• 10kWh solar panel system – some of the larger solar panel systems will naturally need a much higher capacity battery. Normally, this would mean going for something between 20 and 21kWh if you want to ensure that the battery receives enough power to fully charge it each day.

Other Things To Consider

While the size of your home and your solar panel system will have a significant impact on which size batteries you choose, there are a few other things to keep in mind which will help you make the best decision.

Your Energy Usage

Before you buy a solar battery, it’s important to think about how much energy your home typically uses in a day. One of the easiest ways to do this is to check your smart metre as this will save you from having to make unnecessary calculations.

However, if you don’t have a smart metre then your energy bill will have a breakdown of your usage which you’ll then simply need to divide by the number of days within the month (or however long the bill covers.)

Power Output

Another important consideration when choosing a solar battery is its power output. You might have a battery with a very large capacity but a low output and this really isn’t going to serve you. The problem with batteries with a lower output is that they simply won’t have the capacity to supply enough energy to the devices and appliances within the home.

Battery Life

Batteries are not designed to last forever and a typical solar battery may last anywhere between five and fifteen years. Since solar panels are designed to last around 30 years, this means you will need to purchase two batteries during the system’s lifespan, so you want to get the best bang for your buck.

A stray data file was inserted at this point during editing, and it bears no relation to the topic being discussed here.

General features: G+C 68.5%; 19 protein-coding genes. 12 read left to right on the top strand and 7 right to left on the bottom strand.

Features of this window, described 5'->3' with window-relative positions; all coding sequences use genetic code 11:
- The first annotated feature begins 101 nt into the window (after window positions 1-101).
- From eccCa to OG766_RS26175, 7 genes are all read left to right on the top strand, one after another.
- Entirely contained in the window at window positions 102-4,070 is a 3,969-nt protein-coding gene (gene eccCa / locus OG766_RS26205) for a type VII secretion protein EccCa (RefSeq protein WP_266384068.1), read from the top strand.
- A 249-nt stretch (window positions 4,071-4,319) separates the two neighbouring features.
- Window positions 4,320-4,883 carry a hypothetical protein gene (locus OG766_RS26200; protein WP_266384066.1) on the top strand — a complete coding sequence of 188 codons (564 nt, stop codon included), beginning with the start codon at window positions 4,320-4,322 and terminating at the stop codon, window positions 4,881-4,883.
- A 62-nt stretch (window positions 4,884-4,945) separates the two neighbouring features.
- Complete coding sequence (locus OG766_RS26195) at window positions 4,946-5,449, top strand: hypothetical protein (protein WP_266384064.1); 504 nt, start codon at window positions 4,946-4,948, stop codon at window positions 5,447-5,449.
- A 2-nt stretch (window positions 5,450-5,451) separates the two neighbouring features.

The lifecycle of a battery is related to how many times it can be drained and charged before it stops performing as it should.

This is why it’s a good idea to look for batteries that have a high number of charging cycles as it’ll simply last much longer.

Are You On Or Off-Grid?

Another important consideration when choosing solar battery size is to look at how you power your home.

A lot of solar panel users will continue to rely partially on the grid and there’s nothing wrong with that. However, it will likely mean that you require a smaller capacity battery compared to a home that’s completely off-grid.

Buying Oversized Batteries

It’s really important not to buy a battery that’s so much bigger than your solar panel system that the system won’t be able to deliver enough energy to charge it. However, in some cases, it is possible to purchase something slightly oversized if you think this will benefit you.

For example, you might have a particularly high daily energy consumption or you might just want something bigger as a backup.

Another good reason to choose an oversized battery is if you plan to install advanced technology in your home like an electric car charger or a heat pump. In these cases, your energy consumption will go up significantly and you’ll need to make sure your battery has the capacity to keep up with this.

That said, there’s really no point in going over the top and buying a massive battery that you’ll never make full use of. A lot of people fall into the trap of thinking that this will save them more on their energy bills but it probably won’t as the investment will vastly outweigh what you save each month and it’ll take years to break even.